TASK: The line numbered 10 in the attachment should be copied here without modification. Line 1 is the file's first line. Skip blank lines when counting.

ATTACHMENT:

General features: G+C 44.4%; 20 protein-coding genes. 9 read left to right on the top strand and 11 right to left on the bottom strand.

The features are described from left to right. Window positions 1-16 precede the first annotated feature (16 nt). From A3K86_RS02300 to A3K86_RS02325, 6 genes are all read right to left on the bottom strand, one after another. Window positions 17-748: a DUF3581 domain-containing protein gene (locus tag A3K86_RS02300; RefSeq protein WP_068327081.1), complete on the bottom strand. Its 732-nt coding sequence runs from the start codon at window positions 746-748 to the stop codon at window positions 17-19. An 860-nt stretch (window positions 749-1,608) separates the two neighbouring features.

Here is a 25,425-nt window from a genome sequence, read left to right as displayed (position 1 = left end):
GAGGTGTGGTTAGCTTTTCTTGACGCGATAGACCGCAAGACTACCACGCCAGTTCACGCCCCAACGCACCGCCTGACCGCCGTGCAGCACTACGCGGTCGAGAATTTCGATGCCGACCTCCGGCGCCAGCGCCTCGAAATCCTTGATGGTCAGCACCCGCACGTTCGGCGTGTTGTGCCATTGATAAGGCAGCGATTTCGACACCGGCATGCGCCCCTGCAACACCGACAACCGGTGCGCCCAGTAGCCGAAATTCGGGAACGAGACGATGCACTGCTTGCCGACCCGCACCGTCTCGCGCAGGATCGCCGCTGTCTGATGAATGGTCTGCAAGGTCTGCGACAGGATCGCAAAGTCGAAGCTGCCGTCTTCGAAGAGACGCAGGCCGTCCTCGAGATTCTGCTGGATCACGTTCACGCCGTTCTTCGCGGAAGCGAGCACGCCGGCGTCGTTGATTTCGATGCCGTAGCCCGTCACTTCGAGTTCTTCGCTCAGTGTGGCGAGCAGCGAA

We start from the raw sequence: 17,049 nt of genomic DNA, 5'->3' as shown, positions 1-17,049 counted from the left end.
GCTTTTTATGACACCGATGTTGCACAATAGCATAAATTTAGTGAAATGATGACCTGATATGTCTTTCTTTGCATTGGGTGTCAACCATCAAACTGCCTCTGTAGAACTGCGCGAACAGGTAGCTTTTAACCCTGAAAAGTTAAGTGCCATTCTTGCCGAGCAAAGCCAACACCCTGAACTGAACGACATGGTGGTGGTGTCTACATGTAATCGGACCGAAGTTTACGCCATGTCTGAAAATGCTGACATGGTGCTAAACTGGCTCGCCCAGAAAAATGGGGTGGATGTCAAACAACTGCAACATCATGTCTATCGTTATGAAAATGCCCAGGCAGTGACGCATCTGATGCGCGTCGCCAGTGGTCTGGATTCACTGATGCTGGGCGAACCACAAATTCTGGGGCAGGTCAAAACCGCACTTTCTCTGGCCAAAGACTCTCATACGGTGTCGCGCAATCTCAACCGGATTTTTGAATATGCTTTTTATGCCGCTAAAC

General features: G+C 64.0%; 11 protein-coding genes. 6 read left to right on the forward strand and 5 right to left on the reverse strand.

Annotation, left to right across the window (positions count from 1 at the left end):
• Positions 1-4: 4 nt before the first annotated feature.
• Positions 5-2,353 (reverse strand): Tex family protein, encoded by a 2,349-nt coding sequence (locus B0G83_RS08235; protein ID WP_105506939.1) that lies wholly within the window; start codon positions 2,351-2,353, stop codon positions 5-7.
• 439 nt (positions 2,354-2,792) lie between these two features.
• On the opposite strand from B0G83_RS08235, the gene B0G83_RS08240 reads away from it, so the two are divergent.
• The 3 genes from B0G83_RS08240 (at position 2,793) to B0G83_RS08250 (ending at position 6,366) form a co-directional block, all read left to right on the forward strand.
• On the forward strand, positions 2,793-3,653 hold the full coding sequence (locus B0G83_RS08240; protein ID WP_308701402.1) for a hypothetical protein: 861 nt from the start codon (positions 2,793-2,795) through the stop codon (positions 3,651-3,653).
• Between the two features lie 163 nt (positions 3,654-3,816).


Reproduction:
• Positions 5-2,353 (reverse strand): Tex family protein, encoded by a 2,349-nt coding sequence (locus B0G83_RS08235; protein ID WP_105506939.1) that lies wholly within the window; start codon positions 2,351-2,353, stop codon positions 5-7.